Update, Nov. 21, 1 p.m. The man who was shot and killed by police in Berkeley earlier this month has been identified as 39-year-old David Bonino II (no address), authorities said Tuesday.
Original story: The man who died Monday in a police shooting in Berkeley was driving toward an officer and a detainee just before it happened, authorities say.
On Monday night, Berkeley police released additional details about what occurred at Grayson and Seventh streets early that morning.
Dispatch audio sheds additional light on what took place and seems consistent with the police narrative released Monday night.
But it's also important to note that the investigation is ongoing and more records and details will be released in the coming months due to transparency laws about police shootings in California.
The Scanner broke the news Monday of the Berkeley police shooting and subsequent fatality.
So far, police have released no details about the man who died, including his name, age or city of residence.
The Alameda County coroner's office said there is a press hold on the case, meaning it can release no information.
Berkeley police did arrest two associates of the man as part of the auto burglary investigation that immediately preceded the fatal shooting.
They are 37-year-old Samuel Becker of Novato and 30-year-old Zoee Craven of Oakland, according to booking records online and police.
"He's trying to run us over, he's trying to run us over!"
At the time of the shooting, the graveyard shift that had worked overnight was just finishing up after coming on duty at 6 p.m. Sunday.
Assuming the shift was full, just nine officers and two sergeants would have been responsible for the entire city.
The team was just minutes away from signing off when the call took a deadly turn.
Berkeley police say officers were dispatched just before 5:30 a.m. Monday to an auto burglary in progress on Grayson Street near Seventh Street, on the south side of Bayer's Berkeley complex.
"We’ve got a group of three with crowbars trying to break into utility boxes on the rear of a truck," a dispatcher told police, according to audio recordings reviewed by The Scanner.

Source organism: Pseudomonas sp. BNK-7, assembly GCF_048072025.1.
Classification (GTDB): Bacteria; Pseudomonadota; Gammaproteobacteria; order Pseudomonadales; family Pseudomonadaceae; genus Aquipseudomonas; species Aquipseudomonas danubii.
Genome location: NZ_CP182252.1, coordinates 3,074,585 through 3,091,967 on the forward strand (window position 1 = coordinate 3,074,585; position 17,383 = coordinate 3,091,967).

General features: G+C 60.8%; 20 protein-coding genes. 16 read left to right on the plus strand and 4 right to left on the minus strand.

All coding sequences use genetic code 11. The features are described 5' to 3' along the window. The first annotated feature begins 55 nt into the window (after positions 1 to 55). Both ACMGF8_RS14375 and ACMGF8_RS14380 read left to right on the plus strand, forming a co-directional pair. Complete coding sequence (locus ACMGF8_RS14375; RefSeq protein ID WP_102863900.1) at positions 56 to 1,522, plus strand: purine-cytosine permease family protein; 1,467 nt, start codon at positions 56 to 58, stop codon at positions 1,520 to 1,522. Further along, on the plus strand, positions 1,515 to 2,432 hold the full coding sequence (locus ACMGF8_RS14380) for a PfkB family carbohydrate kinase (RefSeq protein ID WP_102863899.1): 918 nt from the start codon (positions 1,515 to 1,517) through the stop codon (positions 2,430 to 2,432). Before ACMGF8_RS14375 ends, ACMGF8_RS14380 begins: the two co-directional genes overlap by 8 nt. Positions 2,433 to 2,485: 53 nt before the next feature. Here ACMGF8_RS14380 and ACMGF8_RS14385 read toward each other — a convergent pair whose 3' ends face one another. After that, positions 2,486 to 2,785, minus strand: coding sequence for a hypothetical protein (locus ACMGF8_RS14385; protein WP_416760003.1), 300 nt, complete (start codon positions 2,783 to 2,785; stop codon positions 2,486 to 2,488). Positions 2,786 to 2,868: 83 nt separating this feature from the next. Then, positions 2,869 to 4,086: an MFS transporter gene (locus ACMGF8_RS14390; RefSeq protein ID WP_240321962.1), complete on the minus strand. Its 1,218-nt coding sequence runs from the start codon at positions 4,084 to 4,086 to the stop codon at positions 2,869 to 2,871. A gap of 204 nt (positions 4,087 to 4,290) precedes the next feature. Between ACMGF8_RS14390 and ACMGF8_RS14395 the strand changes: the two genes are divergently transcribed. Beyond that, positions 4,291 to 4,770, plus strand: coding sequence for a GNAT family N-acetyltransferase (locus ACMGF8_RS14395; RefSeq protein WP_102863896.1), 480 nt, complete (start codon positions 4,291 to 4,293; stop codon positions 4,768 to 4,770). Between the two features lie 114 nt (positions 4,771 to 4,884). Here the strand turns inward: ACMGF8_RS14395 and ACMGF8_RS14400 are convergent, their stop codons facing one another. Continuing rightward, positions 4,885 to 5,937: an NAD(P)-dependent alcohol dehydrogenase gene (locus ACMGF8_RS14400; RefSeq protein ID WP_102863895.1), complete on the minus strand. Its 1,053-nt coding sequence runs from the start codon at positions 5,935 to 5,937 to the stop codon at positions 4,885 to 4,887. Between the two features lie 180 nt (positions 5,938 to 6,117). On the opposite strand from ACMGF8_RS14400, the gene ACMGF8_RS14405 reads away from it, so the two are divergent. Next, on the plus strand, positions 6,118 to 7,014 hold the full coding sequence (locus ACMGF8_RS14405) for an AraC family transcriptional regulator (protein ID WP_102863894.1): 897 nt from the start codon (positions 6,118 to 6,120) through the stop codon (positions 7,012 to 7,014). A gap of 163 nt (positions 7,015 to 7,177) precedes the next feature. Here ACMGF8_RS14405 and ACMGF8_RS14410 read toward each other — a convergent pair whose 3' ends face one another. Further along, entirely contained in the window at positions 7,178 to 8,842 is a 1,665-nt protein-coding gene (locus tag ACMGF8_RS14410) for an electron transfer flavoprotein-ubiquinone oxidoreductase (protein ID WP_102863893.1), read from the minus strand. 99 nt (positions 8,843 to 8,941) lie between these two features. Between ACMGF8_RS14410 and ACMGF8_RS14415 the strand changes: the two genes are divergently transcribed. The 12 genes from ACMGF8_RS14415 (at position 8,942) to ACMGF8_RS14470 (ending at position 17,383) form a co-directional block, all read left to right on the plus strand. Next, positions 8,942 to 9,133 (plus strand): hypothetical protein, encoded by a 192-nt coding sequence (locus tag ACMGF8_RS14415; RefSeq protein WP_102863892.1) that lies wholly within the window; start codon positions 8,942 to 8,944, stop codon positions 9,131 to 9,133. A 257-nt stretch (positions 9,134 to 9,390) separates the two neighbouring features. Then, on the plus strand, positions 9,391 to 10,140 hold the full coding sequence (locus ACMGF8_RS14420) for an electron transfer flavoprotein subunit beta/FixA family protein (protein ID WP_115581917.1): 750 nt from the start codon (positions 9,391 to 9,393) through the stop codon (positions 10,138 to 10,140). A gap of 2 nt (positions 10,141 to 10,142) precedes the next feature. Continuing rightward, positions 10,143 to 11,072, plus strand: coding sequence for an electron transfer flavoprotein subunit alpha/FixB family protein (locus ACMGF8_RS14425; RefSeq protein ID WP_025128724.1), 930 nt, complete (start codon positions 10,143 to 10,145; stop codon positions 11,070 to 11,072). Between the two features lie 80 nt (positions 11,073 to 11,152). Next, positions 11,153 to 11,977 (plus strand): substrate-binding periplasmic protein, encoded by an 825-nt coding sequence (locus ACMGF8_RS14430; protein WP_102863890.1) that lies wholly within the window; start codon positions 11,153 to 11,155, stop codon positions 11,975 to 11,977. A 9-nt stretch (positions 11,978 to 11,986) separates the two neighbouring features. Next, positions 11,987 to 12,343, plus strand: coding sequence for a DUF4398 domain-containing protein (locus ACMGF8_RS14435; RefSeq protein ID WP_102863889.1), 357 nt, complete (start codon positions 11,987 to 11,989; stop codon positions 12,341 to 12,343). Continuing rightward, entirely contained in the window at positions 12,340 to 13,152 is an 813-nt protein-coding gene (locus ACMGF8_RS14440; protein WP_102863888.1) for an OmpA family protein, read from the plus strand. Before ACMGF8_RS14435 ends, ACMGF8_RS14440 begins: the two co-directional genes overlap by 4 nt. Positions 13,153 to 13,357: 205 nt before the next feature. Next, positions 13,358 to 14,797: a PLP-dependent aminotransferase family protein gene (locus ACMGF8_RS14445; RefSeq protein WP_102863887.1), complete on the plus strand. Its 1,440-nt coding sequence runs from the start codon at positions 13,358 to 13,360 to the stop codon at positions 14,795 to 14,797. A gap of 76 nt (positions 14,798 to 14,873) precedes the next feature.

The truck was described as a white work truck, which was part of a UC fleet in Richmond and later determined to have been reported stolen.
According to the dispatch audio, the suspects were described by the caller as "possibly three white males" wearing beanies and black hoodies.
It was still dark out: The sun would not rise for another hour.
One officer asked dispatch whether there were any suspect vehicles related to the call, and the dispatcher said no. The dispatcher said the individuals may have come from a nearby homeless encampment.
When officers arrived, BPD said in Monday night's statement, they "encountered several suspects."
Police quickly detained one of them after having him lay down on the ground, according to the dispatch audio. He was later identified as Samuel Becker.
In its statement Monday night, Berkeley police said two other people tried to flee from the scene in an SUV, which "collided with a patrol car and drove towards the officer and the detained suspect."
That's when, Berkeley police say, the fatal shooting occurred.
In the dispatch audio, which at times can be difficult to decipher, an officer described one vehicle fleeing the scene via Grayson Street.
Another officer notes that Grayson Street is a dead end, advising, "Be careful."
At that point, the "Code 3" emergency beeper can be heard over the radio.
As the situation develops, with the driver fleeing eastbound on Grayson toward Seventh, according to the dispatch audio, an officer calls for emergency backup, or "Code 3 cover," his voice rising as the SUV passes.
"It just crossed in front of us," he says, with increasing urgency, also reporting that there had just been an assault, or "245" on an officer (likely from when the driver allegedly hit a patrol car).
"He's trying to run us over, he's trying to run us over!" a different officer shouts over the radio. That's followed by what sounds to be even more frantic reports of "shots fired, shots fired."
"I need everybody we got," a police sergeant calmly advises over the radio. "All units break and go."
According to the radio traffic, police next called for rifles and less-than-lethal launchers, which fire hard foam projectiles, as they worked to control the scene.
"We got the driver hit," an officer reported over the radio.
Police called for medical help from BFD and, once they got the driver out of the vehicle, began administering CPR.
Once the area was secure, the Berkeley Fire Department rendered medical aid and took the man to Highland Hospital, where he reportedly was pronounced dead shortly before 8 a.m.